"I have a horrible memory, so photography has always been a great way for me to remember things and gauge the passing of time," says Angelina Dreem, the photographer who captured this month's cover image and the photos for the Hudson Community Pages (page 36). "I have become really fascinated with capturing situations that are happening in normal life and the iconography of American cities and towns."
Dreem grew up in a home of hobby photographers, playing with cameras and lenses, snapping shots, and honing her eye over time. But it was lockdown that finally coalesced Dreem's decades-long fascination with photography into a coherent professional pursuit. After founding and running Powrplnt, an educational nonprofit teaching teens digital art and design skills in Brooklyn, Dreem moved to Hudson two years ago. "I ended up in the Hudson Valley and started capturing what it is to exist here right now," she says, "to find little moments and landscapes that can capture the beauty in it."
She had done some lifestyle and product photography for businesses in Hudson, but photographing the community for Chronogram offered Dreem a new level of access to her community. "It helped me feel like I had a sense of purpose. It gave me a degree of entitlement," Dreem says. "I was like, 'Oh, I'm going to use this as an excuse to engage with people. I felt a degree of intimacy and vulnerability that me, just walking by with my dog, wasn't able to break through to before." Starting at the farmers' market on 7th Street one Wednesday morning in August, Dreem cruised through the city on her bike, hopping on and off to take photos along the way, until reaching the waterfront. "I wanted no inhibitions between me and the moment," she says of taking her bicycle. "It was nice, I could stop and veer off and find people."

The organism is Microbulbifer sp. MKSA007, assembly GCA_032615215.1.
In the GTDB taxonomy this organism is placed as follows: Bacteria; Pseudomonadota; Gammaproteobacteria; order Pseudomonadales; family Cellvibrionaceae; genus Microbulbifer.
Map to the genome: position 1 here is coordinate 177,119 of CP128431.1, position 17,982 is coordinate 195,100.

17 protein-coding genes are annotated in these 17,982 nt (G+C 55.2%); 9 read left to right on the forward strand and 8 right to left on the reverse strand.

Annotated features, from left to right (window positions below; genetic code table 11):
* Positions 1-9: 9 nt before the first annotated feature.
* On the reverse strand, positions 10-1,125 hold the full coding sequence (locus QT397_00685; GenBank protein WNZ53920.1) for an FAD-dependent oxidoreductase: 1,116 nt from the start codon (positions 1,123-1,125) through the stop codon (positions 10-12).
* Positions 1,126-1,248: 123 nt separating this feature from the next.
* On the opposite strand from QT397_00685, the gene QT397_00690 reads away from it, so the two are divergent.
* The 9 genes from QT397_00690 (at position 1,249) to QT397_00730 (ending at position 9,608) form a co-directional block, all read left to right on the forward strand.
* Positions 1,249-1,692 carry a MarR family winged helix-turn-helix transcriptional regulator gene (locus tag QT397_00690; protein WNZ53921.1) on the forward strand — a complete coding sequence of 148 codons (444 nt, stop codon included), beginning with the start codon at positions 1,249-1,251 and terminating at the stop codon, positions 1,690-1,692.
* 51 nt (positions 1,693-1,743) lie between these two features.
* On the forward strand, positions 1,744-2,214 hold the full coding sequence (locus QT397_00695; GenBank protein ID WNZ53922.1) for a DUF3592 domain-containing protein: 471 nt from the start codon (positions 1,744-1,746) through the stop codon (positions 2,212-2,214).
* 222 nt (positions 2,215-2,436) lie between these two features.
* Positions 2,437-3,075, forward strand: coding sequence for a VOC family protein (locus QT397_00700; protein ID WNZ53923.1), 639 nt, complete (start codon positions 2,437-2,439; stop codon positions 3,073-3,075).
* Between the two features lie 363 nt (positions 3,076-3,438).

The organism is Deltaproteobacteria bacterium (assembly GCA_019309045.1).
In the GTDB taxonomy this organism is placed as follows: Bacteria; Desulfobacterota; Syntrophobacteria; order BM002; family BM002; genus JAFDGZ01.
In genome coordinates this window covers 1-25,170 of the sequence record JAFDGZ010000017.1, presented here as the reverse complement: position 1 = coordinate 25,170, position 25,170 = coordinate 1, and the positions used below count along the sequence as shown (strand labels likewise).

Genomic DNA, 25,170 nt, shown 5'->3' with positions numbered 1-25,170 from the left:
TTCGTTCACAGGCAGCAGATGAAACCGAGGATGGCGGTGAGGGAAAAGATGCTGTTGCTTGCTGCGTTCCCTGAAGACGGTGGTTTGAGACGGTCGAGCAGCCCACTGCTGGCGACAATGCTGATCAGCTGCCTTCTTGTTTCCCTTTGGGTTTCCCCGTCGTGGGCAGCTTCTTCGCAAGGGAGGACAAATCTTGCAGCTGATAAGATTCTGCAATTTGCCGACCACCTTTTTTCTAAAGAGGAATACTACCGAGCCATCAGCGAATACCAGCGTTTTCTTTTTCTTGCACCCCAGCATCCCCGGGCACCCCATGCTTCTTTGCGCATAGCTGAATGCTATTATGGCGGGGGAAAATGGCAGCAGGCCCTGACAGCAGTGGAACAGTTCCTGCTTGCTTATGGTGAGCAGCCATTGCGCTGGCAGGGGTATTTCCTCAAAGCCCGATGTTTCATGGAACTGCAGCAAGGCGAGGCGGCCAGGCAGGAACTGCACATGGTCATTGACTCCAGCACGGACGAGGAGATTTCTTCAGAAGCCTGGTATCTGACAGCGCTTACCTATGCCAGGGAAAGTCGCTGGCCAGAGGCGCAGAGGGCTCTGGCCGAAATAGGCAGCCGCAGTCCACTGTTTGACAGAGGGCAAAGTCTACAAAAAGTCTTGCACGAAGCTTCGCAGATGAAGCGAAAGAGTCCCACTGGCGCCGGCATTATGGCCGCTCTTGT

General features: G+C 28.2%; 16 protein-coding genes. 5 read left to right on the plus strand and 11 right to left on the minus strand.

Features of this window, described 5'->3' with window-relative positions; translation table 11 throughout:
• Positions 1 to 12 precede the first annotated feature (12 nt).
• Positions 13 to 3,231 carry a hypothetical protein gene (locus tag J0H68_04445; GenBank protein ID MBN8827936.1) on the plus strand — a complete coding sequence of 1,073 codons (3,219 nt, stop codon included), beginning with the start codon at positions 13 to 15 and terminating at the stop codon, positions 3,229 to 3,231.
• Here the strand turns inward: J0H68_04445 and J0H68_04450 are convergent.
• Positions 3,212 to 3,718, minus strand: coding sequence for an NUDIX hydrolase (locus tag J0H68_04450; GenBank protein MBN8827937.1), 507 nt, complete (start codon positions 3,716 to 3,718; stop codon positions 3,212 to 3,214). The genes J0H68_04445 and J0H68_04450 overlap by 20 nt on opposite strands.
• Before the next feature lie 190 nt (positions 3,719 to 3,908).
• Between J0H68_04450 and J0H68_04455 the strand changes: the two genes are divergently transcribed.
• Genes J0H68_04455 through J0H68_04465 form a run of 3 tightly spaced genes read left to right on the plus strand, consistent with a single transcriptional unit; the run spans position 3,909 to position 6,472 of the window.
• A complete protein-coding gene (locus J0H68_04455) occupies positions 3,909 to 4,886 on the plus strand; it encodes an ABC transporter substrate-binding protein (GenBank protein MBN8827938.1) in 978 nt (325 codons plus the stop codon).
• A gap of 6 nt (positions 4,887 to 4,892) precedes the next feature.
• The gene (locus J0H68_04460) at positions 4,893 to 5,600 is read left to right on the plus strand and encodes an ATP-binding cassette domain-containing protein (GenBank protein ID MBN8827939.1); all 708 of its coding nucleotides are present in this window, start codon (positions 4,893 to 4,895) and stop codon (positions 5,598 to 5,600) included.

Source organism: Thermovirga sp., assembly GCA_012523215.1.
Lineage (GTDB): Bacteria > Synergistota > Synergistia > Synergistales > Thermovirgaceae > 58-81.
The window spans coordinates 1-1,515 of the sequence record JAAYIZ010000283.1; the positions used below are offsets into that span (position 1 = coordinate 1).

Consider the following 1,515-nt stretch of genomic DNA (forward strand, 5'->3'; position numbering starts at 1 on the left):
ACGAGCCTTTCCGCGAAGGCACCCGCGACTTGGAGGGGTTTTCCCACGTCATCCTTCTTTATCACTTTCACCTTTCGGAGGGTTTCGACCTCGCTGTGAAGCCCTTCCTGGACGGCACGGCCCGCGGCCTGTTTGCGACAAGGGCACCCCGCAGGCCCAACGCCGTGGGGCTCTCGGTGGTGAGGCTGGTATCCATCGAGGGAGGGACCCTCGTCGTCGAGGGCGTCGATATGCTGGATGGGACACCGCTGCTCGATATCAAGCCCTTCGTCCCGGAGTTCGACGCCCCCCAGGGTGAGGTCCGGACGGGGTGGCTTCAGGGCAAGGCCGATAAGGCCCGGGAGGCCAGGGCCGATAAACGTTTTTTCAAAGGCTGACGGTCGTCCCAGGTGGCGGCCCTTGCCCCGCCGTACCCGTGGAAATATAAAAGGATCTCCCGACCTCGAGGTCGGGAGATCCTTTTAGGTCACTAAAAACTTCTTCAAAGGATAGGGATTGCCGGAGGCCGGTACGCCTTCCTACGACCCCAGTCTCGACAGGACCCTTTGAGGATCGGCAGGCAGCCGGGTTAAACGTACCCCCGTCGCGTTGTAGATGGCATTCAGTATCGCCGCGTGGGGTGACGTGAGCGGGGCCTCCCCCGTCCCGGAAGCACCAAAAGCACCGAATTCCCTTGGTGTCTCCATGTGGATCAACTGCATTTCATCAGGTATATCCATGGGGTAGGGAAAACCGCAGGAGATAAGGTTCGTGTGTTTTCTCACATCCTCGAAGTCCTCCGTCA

Lately, Dreem's personal aesthetic evolution—plus sensitivity around consent—has her gravitating toward portraits rather than anonymous street photography. "I feel like good photography is a mix of getting the consent to capture someone's image and then also being invisible enough that they don't feel the pressure of someone watching them for a photo," she says. "I also just love people acknowledging the camera and looking at it, like 'yeah, this is me.' That is a more interesting image to me. Photography is a process of falling in love and letting that love be part of the engagement."
Dreem certainly connected with her subjects. Her day of photography included being offered fries, going on a boat ride to the Hudson-Athens lighthouse, and even extracting a fish hook from a catfish's mouth. When she approached a man at the waterfront who had just caught the large fish, Dreem thought she had stumbled upon a perfect photo op. "I was like this is a great shot—it's perfect, human. He had this big ass catfish," she says with a laugh. "But he ended up being kind of afraid of the fish. He had it on the ground and couldn't get the hook out. I ended up participating and giving my camera to this kid. It would've been a good shot, but whatever, I got to show off how good I was at taking hooks out and help the guy. And then I smelled like fish. Luckily, there's hand sanitizer everywhere."
Photographic proof or no, the anecdote seems to fit the theme of Dreem's day and her experience with shooting in general: "It's really fun when you're not thinking about yourself. You can experience life and tell people's stories." Chronogram's community pages photographers don't often live in the communities that they shoot, so Dreem's insider access adds a dimension of intimacy to the photos. "The vibe was really good that day," she says. "Everyone has been kind of hiding or reclusive, so having a moment to be like, 'Yes, I'm participating, I'm here, I exist. Thank you for noticing,' was really nice."